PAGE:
James Gowing Godwin was the only New Zealander to serve as an investigator with the Australian War Crimes Sections in the Pacific, and was instrumental in the controversial conviction and execution of a high-ranking Japanese officer. The son of Violet Eva Jackson and her husband, James Gowing Godwin, a wool buyer, he was born in Blenheim on 12 March 1923. After attending Blenheim Borough School and Marlborough College, he worked as a clerk in the local Social Security office.
In 1942 Godwin enlisted in the Royal New Zealand Air Force, training at Woodbourne and Wigram. After advanced flying training in Canada, in late 1943 he joined the Fleet Air Arm and was posted to the aircraft carrier Illustrious , flying Corsair fighters in the Indian Ocean. In March 1944, while he was returning from leave in New Zealand to rejoin the Illustrious in Ceylon (Sri Lanka), his merchant ship was sunk by a Japanese heavy cruiser and he was captured. The prisoners were made to stand on deck for hours in the sun, with their hands tied painfully behind their backs and only sea water to drink, and Godwin was beaten with rifle butts for speaking. In Java he was threatened with execution and forced to kneel on tacks while being beaten. He spent the rest of the war in labour camps in Japan, where he faced exhausting toil and constant hunger. In 1945 he emerged from captivity a walking skeleton, and spent six months in hospital.
Godwin had acquired a smattering of Japanese while in captivity, and after becoming a captain in the Australian army he was appointed an investigator with the Second Australian War Crimes Section in Tokyo in July 1947. He investigated a wide range of Japanese war crimes, including mass killings of prisoners of war. In particular, he built up the case that culminated in the hanging of Lieutenant General Nishimura Takuma, commander of the Imperial Guards Division, in 1951. Nishimura was found guilty of ordering the mass execution and cremation of 155 wounded Australian and Indian soldiers at Parit Sulong, southern Malaya, in 1942.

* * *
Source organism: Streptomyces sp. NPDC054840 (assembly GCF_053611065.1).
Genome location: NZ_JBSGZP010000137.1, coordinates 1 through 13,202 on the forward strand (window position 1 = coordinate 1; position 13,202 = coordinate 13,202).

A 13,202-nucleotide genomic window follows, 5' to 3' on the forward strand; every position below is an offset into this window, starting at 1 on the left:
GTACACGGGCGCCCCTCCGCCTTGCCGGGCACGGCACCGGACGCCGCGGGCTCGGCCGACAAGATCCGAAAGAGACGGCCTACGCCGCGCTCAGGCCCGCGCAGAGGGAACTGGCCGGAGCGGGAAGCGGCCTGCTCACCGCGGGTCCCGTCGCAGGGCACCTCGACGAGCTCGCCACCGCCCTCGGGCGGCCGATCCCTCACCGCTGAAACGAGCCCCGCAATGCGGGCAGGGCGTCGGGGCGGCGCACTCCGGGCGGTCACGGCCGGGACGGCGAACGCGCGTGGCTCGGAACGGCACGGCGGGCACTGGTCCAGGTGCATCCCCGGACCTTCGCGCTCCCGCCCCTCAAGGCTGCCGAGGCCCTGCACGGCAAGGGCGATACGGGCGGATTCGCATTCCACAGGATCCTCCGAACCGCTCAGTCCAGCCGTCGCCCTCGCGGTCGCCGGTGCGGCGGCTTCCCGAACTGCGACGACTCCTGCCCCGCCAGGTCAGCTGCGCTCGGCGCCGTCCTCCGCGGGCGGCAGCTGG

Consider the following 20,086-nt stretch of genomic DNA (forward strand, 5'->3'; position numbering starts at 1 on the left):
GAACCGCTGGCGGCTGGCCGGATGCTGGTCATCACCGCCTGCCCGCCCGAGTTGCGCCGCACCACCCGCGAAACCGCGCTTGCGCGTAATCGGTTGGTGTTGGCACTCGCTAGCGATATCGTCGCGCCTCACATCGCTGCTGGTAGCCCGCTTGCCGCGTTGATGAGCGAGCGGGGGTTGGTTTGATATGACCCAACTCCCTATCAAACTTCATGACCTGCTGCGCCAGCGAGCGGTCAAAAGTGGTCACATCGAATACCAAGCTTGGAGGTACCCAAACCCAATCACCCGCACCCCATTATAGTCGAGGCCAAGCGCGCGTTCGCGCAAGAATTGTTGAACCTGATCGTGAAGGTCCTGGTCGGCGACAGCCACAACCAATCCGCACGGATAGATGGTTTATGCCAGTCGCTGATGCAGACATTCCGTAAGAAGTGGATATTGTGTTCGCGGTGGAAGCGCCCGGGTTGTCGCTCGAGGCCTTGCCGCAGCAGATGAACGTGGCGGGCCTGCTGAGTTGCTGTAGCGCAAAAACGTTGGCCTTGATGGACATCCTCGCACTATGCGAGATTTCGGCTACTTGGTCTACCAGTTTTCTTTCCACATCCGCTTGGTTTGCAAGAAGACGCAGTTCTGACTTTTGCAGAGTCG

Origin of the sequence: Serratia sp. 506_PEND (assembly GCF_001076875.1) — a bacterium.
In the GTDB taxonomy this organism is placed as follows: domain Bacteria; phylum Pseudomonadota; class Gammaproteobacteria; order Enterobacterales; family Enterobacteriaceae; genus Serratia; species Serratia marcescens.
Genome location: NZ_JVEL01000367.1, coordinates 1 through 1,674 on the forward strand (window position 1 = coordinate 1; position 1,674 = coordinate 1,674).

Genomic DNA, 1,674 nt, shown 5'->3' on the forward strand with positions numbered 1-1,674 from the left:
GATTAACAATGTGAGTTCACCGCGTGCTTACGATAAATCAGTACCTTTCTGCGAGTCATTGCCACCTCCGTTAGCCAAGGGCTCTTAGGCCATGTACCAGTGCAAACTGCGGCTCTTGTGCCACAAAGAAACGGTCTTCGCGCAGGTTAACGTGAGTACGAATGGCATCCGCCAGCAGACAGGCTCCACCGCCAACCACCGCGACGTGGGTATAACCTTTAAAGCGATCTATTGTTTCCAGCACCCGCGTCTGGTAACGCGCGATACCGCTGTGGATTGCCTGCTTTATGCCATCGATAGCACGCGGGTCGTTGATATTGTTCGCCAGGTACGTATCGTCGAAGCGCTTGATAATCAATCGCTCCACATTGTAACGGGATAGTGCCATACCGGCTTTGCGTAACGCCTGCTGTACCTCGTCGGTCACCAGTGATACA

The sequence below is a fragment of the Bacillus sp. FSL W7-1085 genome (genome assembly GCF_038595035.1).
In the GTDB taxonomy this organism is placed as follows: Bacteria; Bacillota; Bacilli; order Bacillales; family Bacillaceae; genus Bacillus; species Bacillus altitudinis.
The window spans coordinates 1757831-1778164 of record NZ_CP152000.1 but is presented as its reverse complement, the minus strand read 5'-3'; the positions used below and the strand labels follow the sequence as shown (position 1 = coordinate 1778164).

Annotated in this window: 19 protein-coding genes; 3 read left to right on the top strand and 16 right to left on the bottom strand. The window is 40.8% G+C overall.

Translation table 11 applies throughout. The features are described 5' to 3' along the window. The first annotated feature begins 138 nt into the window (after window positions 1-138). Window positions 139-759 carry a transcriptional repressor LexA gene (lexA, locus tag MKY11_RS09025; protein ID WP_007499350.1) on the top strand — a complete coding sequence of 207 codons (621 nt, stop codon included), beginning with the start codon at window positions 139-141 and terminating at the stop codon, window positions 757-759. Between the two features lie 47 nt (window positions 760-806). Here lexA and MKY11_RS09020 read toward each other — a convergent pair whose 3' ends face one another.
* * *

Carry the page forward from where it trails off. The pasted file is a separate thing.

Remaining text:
Nearly fifty year later, Godwin's reputation was unfairly impugned as a result of fabricated evidence produced by a lobbyist for an American group seeking compensation for former Japanese prisoners of war, James MacKay. According to MacKay, Godwin, disgruntled by his belief that many atrocities had gone unpunished, had brought back to New Zealand clandestine copies of many of his files, including material on New Zealand pilots who had died in suspicious circumstances. MacKay in fact forged these files, and used them as the basis for a book, Betrayal in high places. Using MacKay’s 'evidence' an Australian journalist in 1996 questioned Godwin’s impartiality in the Nishimura case. He claimed that Godwin, influenced by his own brutal treatment as a prisoner of war, had manipulated crucial affidavits of three Japanese witnesses.
After his time in Tokyo, Godwin also served with the First Australian War Crimes Section, based in Singapore, but his work was cut short in 1950 due to an American and British desire for post-war reconciliation with Japan. In the early 1950s Godwin joined the British colonial service, holding a variety of positions including district officer on Christmas Island and senior assistant to the minister of finance of Sabah (now part of Malaysia). On 25 May 1962 he married Sally Tan Oon Neo in Kuala Lumpur. The couple’s final home was Sydney, where James had trouble finding work, although he spent some time as an administration officer for UNICEF. He suffered from Alzheimer’s disease in his later years, and died in Sydney on 2 May 1995, survived by Sally; there were no children of the marriage. It is likely that his life was shortened by his wartime imprisonment.
A colourful and controversial figure, James Godwin was a courageous and dedicated investigator seeking justice for the thousands of victims of Japanese war crimes. His reputation fell victim to an unscrupulous attempt to doctor the historical record for monetary gain.